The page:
Span: A Span represents a unit of work or operation. It tracks specific operations that a request makes, painting a picture of what happened during the time in which that operation was executed.
A span is the building block of a trace and is a named, timed operation representing a piece of the workflow in the distributed system. All traces are composed of Spans.
Traces: A Trace records the paths taken by requests (made by an application or end-user) as they propagate through multi-service architectures, like microservice and serverless applications. It is also known as Distributed Trace. A trace is almost always an assessment of end-to-end performance.
Without tracing, it is challenging to pinpoint the cause of performance problems in a distributed system.
Suppose you realize we broke into the three pillars of Observability when introducing the concept of Span. In that case, however, the three pillars and Span conform to what is known as Telemetry Data, which are simple signals emitted from applications and resources about their internal state.
The core concept of Context Propagation
When we want to correlate events across our services' boundaries, we look for a context that helps us identify the current trace and Span. But context is not the only thing we need; we also need propagation.
If you are with us following the article carefully, you will realize that in the definition of trace, we talk about the word ‘propagation'. You might wonder what this means.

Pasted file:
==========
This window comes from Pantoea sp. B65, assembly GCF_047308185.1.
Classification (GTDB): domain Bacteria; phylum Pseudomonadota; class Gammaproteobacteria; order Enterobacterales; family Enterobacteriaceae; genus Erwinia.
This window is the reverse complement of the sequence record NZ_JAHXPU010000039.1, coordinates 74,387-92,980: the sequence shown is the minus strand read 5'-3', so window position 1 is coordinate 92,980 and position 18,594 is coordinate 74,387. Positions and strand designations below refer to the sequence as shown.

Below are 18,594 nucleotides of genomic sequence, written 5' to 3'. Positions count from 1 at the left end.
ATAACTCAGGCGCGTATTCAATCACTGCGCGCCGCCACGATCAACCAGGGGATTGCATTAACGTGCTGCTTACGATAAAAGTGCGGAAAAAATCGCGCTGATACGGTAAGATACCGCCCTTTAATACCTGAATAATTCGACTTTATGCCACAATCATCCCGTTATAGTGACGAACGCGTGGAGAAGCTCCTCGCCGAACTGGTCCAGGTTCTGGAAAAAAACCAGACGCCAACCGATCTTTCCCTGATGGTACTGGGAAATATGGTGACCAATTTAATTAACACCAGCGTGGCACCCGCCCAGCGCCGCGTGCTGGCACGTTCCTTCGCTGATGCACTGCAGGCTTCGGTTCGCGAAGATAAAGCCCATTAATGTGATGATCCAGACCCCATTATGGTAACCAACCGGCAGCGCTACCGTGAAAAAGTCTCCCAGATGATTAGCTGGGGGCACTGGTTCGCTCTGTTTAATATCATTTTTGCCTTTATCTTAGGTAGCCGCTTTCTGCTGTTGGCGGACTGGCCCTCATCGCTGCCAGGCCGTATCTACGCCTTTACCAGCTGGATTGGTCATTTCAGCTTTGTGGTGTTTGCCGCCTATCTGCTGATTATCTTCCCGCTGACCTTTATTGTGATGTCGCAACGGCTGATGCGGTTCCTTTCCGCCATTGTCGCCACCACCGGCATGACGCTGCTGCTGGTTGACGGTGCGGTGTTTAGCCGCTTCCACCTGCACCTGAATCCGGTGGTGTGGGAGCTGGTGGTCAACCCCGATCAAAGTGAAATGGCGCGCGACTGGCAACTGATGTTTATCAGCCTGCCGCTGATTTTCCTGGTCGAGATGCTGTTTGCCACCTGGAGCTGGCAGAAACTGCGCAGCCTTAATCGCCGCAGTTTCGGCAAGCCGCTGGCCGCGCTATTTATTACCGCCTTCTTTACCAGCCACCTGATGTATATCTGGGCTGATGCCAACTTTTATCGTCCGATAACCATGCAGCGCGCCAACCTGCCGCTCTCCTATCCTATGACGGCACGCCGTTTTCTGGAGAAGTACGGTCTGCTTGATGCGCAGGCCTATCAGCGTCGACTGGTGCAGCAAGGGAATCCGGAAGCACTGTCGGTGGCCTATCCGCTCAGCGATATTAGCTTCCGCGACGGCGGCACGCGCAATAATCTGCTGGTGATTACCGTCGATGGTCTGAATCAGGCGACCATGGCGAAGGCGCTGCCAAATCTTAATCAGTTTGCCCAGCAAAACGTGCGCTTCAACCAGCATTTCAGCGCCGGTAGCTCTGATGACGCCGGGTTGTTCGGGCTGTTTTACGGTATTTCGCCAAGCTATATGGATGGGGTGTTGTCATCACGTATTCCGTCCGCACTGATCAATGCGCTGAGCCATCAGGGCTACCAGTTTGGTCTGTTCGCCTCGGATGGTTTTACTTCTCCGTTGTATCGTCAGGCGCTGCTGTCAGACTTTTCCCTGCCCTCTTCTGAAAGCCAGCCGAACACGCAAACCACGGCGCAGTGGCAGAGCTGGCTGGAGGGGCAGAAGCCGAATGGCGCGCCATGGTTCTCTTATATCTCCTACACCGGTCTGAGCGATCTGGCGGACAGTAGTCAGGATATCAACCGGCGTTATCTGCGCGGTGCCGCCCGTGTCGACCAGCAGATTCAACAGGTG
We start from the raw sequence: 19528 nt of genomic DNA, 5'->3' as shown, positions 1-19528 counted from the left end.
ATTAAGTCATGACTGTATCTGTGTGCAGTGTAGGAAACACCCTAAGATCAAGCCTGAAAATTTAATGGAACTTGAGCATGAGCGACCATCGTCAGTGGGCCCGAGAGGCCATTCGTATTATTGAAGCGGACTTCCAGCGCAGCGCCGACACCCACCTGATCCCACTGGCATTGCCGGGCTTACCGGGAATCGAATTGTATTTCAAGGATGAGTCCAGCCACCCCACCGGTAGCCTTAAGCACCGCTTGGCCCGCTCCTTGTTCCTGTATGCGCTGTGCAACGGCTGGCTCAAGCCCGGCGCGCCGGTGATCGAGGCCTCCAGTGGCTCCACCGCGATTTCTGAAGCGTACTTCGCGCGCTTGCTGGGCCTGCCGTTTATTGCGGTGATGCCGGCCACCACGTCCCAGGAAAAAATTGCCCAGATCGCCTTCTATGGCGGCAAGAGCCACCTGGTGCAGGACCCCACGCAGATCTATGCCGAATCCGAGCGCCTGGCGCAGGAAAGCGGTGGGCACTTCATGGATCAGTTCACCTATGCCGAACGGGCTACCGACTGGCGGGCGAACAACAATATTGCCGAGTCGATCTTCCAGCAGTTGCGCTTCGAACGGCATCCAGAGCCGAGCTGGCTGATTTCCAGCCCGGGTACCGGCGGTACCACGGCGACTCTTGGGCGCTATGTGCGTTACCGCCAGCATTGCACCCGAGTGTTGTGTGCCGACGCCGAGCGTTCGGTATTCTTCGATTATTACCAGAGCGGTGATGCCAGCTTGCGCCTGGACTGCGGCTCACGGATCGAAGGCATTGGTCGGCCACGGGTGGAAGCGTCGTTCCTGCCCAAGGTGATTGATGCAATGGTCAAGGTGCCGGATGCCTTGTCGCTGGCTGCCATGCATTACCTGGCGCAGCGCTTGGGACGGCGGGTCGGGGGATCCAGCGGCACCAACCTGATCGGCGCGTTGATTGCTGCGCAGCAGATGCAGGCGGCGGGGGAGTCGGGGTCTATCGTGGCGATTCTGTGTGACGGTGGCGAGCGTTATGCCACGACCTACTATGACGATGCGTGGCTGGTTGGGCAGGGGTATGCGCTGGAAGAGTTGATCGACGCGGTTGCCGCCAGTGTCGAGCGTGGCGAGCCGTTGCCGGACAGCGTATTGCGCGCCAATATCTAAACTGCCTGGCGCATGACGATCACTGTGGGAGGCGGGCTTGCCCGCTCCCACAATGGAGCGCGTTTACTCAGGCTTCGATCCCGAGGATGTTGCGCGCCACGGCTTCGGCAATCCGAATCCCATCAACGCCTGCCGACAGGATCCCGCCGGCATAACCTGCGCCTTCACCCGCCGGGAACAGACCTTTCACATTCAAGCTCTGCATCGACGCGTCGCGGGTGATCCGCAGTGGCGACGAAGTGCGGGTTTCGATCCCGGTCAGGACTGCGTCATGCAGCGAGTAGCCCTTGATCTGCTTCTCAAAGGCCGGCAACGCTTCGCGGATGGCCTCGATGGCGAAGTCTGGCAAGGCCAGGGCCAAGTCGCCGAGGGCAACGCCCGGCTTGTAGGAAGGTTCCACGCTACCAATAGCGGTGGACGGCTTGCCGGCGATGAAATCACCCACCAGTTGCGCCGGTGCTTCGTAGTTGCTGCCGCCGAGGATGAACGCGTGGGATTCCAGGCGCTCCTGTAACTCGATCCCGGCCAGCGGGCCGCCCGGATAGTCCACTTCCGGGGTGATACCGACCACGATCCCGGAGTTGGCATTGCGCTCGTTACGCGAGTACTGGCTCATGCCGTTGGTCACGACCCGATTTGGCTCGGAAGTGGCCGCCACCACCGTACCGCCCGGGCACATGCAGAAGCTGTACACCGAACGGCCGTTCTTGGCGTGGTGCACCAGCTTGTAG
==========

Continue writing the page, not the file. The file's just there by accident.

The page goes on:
Propagation is how context is bundled and transferred in and across services, often via HTTP headers. Now, With these clear concepts, we can begin to understand the concept of Context Propagation.
A critical functionality required to implement Distributed Tracing is the concept of Context Propagation. We can define it as a mechanism for storing state and accessing data across the lifespan of a distributed transaction, either across execution contexts inside a process or across the boundaries of the services that conform to our system.
- For In Process propagation, we typically use something like the
AsyncLocalStorageclass from the async_hooks module.
- Whereas Across Processes, it will depend on the IPC protocol used. For example, for HTTP, there's the Trace Context specification from the W3C, which defines the traceparent and tracestate headers to propagate tracing info.
Getting into a Distributed Application
Let’s say we have a distributed application like the one in the picture. It has 4 Nodejs services: API, auth, Service1 and Service2, and 1 database.
Imagine we’re having intermittent performance issues. They could come from several points:
- Database access - Network link status, - DNS request latency, etc. Finding where exactly may become a very hard and time-consuming task; the harder, the more complex the system is.
Distributed tracing will help us A LOT with that, as we’ll generate tracing information on every point of the distributed system (A, B, C, D, and E). Not only that, but while the request goes through all the services, thanks to Context Propagation, some ‘tracing state’ will be passed along so all the tracing info can be linked to the very same request.
Instrument your system
To get visibility into the performance and behaviors of the different microservices, we need to instrument the code with OpenTelemetry to generate traces. But first, let’s define what Instrumentation is...
With Automatic Instrumentation, our instrumentation libraries will automatically take the configuration provided (through code or environment variables) and do most of the work.
In the following example, using the OpenTelemetry SDK, we show how we can automatically generate spans for every HTTP transaction handled by the Nodejs HTTP core module.